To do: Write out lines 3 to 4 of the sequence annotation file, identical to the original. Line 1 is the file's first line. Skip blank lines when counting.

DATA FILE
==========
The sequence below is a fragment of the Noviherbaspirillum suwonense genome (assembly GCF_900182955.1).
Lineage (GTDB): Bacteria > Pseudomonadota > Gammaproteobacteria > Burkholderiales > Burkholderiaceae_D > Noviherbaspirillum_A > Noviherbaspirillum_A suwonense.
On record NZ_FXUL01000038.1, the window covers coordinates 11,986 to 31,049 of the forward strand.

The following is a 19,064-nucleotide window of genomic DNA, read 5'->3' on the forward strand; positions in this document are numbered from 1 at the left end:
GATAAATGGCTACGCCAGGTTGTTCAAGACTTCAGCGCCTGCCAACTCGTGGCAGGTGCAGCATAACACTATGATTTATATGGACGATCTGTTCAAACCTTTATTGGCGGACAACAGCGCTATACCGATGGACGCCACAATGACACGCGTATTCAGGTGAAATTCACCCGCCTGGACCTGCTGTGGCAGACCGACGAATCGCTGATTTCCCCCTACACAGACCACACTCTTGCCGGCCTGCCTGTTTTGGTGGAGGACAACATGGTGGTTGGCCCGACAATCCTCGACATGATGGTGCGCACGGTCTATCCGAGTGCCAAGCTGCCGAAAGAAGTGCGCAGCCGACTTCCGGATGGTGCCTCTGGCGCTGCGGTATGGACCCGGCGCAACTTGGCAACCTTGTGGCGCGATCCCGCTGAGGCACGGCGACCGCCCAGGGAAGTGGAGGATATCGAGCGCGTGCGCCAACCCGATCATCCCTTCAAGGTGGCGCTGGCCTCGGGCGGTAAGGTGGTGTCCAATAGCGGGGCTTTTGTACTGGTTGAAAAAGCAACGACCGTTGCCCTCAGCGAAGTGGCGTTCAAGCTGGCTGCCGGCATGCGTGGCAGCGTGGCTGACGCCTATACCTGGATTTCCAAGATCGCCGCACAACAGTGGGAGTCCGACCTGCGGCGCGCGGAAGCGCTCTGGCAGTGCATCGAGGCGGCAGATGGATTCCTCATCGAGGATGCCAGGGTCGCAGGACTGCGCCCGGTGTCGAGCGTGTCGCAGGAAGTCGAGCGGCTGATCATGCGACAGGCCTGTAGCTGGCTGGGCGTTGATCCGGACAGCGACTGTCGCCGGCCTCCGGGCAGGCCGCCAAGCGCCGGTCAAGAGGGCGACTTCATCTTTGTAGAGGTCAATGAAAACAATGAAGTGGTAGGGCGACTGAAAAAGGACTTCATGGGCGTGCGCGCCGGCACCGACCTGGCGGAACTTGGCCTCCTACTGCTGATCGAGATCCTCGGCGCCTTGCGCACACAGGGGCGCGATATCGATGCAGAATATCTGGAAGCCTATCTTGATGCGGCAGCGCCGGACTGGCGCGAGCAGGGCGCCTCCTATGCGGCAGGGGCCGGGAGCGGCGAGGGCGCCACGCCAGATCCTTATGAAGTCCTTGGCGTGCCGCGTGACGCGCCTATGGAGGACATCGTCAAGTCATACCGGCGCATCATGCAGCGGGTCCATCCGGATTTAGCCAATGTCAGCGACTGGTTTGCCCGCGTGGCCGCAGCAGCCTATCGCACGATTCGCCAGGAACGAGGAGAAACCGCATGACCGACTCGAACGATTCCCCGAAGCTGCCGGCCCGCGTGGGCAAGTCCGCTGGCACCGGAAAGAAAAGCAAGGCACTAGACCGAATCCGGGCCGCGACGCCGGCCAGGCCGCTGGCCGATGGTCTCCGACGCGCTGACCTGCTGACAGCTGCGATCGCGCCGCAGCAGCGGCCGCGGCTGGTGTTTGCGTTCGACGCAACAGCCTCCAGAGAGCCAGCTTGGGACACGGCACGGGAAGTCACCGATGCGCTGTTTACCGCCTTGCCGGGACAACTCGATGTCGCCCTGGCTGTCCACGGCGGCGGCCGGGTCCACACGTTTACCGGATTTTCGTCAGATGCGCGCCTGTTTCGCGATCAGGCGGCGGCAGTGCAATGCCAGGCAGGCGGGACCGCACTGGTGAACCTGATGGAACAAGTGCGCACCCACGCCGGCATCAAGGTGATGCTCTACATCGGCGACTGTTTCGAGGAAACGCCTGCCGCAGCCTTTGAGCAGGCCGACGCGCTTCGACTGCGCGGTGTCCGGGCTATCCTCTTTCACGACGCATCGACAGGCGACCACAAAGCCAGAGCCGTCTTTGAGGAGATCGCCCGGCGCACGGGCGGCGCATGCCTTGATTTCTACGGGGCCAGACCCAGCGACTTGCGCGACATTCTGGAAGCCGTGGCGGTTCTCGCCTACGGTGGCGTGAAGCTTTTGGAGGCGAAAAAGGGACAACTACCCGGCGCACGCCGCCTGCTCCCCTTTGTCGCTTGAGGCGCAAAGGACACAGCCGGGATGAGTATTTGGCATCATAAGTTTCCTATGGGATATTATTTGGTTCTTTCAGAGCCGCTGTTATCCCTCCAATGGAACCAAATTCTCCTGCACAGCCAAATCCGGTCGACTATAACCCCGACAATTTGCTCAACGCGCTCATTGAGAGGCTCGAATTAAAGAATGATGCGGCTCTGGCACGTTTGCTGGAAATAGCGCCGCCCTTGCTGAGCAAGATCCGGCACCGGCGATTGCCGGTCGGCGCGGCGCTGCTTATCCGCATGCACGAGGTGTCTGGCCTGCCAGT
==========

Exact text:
On record NZ_FXUL01000038.1, the window covers coordinates 11,986 to 31,049 of the forward strand.

The following is a 19,064-nucleotide window of genomic DNA, read 5'->3' on the forward strand; positions in this document are numbered from 1 at the left end: